The Epson and new Canon WF printers are water based and are excellent for the uses I described above.

Solvent based printers are another matter all together. These are excellent for outdoor/long term signage, but typically, they are not used for photo or fine art repro work.

The two types of printers also represent two VERY different businesses and they should not be confused with one another.

You can do "some" outdoor signage and back-lit work if you are willing to get into lamination and mounting, but as I said, this is typically the domain of the solvent printer.

Art repro work is again very different from photo printing. You also have to look into how you will handle image capture of the original. Most people like myself do offer this as a one-stop service, but there may be someone locally for you that can do that part of the job. Reproducing original artwork does require a considerable learning curve, not to mention additional financial investment.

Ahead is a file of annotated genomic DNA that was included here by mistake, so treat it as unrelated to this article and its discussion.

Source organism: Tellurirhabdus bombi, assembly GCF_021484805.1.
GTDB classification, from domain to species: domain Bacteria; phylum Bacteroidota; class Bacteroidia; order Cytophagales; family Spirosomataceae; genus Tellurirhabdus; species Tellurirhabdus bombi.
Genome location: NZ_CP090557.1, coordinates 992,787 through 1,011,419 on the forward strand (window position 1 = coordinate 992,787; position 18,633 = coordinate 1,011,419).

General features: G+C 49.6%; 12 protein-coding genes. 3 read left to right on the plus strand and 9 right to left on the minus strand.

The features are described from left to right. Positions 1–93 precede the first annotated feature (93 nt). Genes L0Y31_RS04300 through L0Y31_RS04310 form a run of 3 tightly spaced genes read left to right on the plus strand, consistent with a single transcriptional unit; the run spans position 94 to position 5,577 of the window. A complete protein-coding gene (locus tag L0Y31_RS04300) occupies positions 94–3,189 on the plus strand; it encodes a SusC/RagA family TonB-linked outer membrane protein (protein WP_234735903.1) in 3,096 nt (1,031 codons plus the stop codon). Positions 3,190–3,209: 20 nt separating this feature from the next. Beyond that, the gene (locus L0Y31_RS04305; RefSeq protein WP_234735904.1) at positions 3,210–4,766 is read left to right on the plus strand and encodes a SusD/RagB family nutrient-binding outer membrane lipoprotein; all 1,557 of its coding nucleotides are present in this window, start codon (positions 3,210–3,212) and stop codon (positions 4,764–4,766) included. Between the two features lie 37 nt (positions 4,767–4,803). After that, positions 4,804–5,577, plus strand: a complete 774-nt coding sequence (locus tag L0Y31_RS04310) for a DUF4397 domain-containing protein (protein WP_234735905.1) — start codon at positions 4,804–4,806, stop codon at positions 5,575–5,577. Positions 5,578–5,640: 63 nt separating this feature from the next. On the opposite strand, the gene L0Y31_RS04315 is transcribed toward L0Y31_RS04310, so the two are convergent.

You can do okay keeping to portrait work, larger photographs and limited signage and tradeshow posters, but therse are typically not high volume production machines so don't expect to be cranking out hundred of items at a time. Don't even think about doing less than 8 x 10 as you cannot compete with Walmart, Costco, etc. with these machines.

If you have the skillset, you may also consider offering photo retouching and restoring as well. It can be quite rewarding.

If you have any other specific questions, feel free to email me.

I am still doing research on the printer. Leaning strongly towards the epson 9800.
But,now the question is on software to go with this.